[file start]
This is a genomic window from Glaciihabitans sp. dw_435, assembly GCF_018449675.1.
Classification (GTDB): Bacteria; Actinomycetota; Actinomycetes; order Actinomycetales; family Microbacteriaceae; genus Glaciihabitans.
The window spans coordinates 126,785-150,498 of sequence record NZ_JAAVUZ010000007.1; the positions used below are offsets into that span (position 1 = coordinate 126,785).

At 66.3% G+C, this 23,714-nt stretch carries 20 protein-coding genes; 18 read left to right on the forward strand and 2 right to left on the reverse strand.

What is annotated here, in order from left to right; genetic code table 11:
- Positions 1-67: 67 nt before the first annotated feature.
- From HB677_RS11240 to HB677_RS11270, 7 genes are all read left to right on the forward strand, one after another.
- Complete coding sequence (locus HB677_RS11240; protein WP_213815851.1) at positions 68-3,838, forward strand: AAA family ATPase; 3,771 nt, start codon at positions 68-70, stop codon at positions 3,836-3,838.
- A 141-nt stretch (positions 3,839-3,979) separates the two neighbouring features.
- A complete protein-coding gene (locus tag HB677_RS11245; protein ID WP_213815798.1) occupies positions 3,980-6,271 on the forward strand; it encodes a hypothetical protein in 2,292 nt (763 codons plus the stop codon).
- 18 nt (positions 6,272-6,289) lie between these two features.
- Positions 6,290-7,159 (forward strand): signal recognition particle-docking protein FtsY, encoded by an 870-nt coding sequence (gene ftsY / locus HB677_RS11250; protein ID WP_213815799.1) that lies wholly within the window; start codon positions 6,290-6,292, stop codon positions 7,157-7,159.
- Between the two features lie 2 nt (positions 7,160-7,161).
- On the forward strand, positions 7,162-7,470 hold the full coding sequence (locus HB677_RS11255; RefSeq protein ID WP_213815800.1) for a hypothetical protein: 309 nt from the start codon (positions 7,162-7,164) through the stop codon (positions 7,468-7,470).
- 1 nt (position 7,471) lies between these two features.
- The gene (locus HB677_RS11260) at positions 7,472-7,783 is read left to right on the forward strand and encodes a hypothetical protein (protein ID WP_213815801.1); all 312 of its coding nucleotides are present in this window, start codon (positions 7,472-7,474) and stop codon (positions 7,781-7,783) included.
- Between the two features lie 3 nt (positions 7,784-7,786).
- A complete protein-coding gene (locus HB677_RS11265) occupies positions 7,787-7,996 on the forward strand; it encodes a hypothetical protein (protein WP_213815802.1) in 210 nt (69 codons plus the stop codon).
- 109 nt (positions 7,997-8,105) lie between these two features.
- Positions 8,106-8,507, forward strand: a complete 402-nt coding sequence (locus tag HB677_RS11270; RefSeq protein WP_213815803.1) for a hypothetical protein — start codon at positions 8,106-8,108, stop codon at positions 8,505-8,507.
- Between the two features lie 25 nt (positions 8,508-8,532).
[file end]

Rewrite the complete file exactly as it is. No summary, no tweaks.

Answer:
This is a genomic window from Glaciihabitans sp. dw_435, assembly GCF_018449675.1.
Classification (GTDB): Bacteria; Actinomycetota; Actinomycetes; order Actinomycetales; family Microbacteriaceae; genus Glaciihabitans.
The window spans coordinates 126,785-150,498 of sequence record NZ_JAAVUZ010000007.1; the positions used below are offsets into that span (position 1 = coordinate 126,785).

At 66.3% G+C, this 23,714-nt stretch carries 20 protein-coding genes; 18 read left to right on the forward strand and 2 right to left on the reverse strand.

What is annotated here, in order from left to right; genetic code table 11:
- Positions 1-67: 67 nt before the first annotated feature.
- From HB677_RS11240 to HB677_RS11270, 7 genes are all read left to right on the forward strand, one after another.
- Complete coding sequence (locus HB677_RS11240; protein WP_213815851.1) at positions 68-3,838, forward strand: AAA family ATPase; 3,771 nt, start codon at positions 68-70, stop codon at positions 3,836-3,838.
- A 141-nt stretch (positions 3,839-3,979) separates the two neighbouring features.
- A complete protein-coding gene (locus tag HB677_RS11245; protein ID WP_213815798.1) occupies positions 3,980-6,271 on the forward strand; it encodes a hypothetical protein in 2,292 nt (763 codons plus the stop codon).
- 18 nt (positions 6,272-6,289) lie between these two features.
- Positions 6,290-7,159 (forward strand): signal recognition particle-docking protein FtsY, encoded by an 870-nt coding sequence (gene ftsY / locus HB677_RS11250; protein ID WP_213815799.1) that lies wholly within the window; start codon positions 6,290-6,292, stop codon positions 7,157-7,159.
- Between the two features lie 2 nt (positions 7,160-7,161).
- On the forward strand, positions 7,162-7,470 hold the full coding sequence (locus HB677_RS11255; RefSeq protein ID WP_213815800.1) for a hypothetical protein: 309 nt from the start codon (positions 7,162-7,164) through the stop codon (positions 7,468-7,470).
- 1 nt (position 7,471) lies between these two features.
- The gene (locus HB677_RS11260) at positions 7,472-7,783 is read left to right on the forward strand and encodes a hypothetical protein (protein ID WP_213815801.1); all 312 of its coding nucleotides are present in this window, start codon (positions 7,472-7,474) and stop codon (positions 7,781-7,783) included.
- Between the two features lie 3 nt (positions 7,784-7,786).
- A complete protein-coding gene (locus HB677_RS11265) occupies positions 7,787-7,996 on the forward strand; it encodes a hypothetical protein (protein WP_213815802.1) in 210 nt (69 codons plus the stop codon).
- 109 nt (positions 7,997-8,105) lie between these two features.
- Positions 8,106-8,507, forward strand: a complete 402-nt coding sequence (locus tag HB677_RS11270; RefSeq protein WP_213815803.1) for a hypothetical protein — start codon at positions 8,106-8,108, stop codon at positions 8,505-8,507.
- Between the two features lie 25 nt (positions 8,508-8,532).